Over in the legislative branch, Senate Minority Leader Mitch McConnell has promised a "big robust discussion about the appropriateness of a big tax increase." Though, it is unlikely that any Democrat-authored tax bill will find Republican support in the Senate, In the House, Rep. Kevin Brady (R-Texas), the ranking member of the Ways and Means Committee, has called the administration's plan to increase taxes "a terrible economic mistake."

While a straight tax bill would require a 60-vote majority in the Senate, McConnell predicts his Democratic colleagues will pursue the path of a reconciliation bill, for which they won't need any Republican support – as was the case with the American Rescue Plan.  

A struggle between the administration and state tax authorities also is playing out.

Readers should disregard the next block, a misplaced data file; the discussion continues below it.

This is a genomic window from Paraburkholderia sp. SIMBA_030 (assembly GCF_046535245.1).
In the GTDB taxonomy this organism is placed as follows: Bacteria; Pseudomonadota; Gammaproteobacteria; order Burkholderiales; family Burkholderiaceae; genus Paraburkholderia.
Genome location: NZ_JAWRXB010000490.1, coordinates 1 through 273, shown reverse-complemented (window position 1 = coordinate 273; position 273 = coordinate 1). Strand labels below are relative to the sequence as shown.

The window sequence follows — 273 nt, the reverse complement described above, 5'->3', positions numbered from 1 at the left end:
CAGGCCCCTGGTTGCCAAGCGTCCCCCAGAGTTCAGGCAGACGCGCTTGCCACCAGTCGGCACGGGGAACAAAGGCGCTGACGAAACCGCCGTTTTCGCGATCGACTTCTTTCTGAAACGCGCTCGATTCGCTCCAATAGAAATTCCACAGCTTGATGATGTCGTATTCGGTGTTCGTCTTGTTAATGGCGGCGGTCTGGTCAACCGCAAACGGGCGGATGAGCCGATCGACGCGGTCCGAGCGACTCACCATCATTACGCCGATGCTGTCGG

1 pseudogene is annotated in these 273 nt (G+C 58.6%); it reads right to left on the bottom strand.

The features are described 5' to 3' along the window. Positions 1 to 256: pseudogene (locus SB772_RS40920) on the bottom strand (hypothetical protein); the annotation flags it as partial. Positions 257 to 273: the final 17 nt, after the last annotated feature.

Last Tuesday, 21 Republican Attorneys General wrote Treasury Secretary Janet Yellen asking her to clarify a line in the mammoth bill that seemed to imply states would not be permitted to lower taxes, should they accept funds from the federal package.

Yellen responded that cutting taxes was still OK provided the tax cuts are not the result of the influx of federal cash. The significant takeaway here is that red states are currently looking at cutting taxes, even as they emerge from the coronavirus shutdown, while blue states are almost uniformly looking at high unemployment rates rivaled only by increasingly high exit rates of their citizens and companies.

Norquist said the economic upswing of red states (due to fewer lockdowns and better tax incentives) and downturn of blue states (due to the opposite) will continue, and Washington Democrats will continue to cover the blue losses with federal funds disproportionately directed to states with perpetually unbalanced budgets. 

"Because red states that are cutting taxes are coming out of the COVID recession stronger, they're getting more money in, so they can clearly cut taxes from the resources that are coming in. It's not from money from Washington, it's the money that they're getting because their economies are growing ... It's outrageous that Democrats are trying to bully them into not doing it," he said.